“Do not remember the former things, nor consider the things of old. Behold, I will do a new thing, now it shall spring forth; shall you not know it? I will even make a road in the wilderness and rivers in the desert.” Isaiah 43:18-19

“Brethren, I do not count myself to have apprehended; but one thing I do, forgetting those things which are behind and reaching forward to those things which are ahead, I press toward the goal for the prize of the upward call of God in Christ Jesus.” Philippians 3:13-14.

A New Thing – what does that mean? Isn’t there nothing new under the sun? I must believe it though, I must believe it, even if my heart is skeptical, even though my heart is  guarding myself from falling in love with him again.

Now it shall spring forth: what I do know about springing forth! If you have read this blog, and just click into the archives, you will realize I only blog in the Spring. Why? Because the entire summer, the entire fall, the entire winter, I am dead, a dormant little bulb in the soil, absolutely convinced I will never speak again, utterly resentful of the God I’ve praised for a good three months, wondering where all that morning dew evaporated to. I am terrified of dying again. I am terrified that dying before means dying again. And yet, here it is, movingly, a gentle call staring at me right out of the pages of my devotional: “He wants you to read your past like a history book, but not like a prophecy for your future.”(Stormie OMartian) This analogy is entirely appropriate, because we do learn from history books (or the presumption is we do, otherwise what are we doing reading them? – and before any historians storm my post yelling in their muffled historian voices that they are not Whig historians, seriously consider the use or the assumption that lies behind the writing of any history book – presumably it’s not just to get tenure…) but presumably they are not fatalistic, particularly if we believe in the Jesus-makes-all-things-new business.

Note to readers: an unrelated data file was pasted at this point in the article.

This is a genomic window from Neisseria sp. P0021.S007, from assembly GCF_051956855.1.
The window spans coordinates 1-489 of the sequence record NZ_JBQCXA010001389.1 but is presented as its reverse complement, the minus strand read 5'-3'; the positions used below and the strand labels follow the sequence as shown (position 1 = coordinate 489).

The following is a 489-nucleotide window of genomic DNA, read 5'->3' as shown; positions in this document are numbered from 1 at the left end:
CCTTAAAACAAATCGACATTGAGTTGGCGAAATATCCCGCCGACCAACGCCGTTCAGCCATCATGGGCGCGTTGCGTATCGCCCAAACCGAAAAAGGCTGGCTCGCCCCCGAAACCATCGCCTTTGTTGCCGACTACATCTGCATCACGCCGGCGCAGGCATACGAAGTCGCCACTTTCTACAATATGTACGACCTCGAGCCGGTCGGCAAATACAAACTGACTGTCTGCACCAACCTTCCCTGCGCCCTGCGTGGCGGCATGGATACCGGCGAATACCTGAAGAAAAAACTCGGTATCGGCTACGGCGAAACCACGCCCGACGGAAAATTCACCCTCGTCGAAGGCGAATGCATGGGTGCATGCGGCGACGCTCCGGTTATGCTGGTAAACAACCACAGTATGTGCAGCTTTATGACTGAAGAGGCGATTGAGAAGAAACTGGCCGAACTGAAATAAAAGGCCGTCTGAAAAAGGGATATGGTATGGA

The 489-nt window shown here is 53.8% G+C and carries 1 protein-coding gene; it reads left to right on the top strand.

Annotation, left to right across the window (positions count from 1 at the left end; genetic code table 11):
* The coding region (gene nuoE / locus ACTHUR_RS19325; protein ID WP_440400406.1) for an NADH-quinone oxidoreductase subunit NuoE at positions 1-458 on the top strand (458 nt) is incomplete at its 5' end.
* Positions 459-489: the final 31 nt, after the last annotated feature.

Then there is Paul’s amazing springing sentence. You know I always bristle at the start of Philippians 3, just because I feel the bristle of self-recognition (those of you who know me know I have a longstanding love-hate relationship with Paul). There’s all that bit about boasting about not boasting, about being the model Jew, etc etc, with the best education, etc etc, with all the correct qualifications and all the zeal and pretty much then being the perfect Christian and yadda yadda, BUT he puts no stock by that! (Here you can pretty much hear the creaking strains on that particular ego!)But you know what? Paul had a pretty bad history to forget: He had murdered people. And not just people, he had murdered early Christians. In a genocidal frenzy. Talk about “forgetting what is behind”/emotional baggage!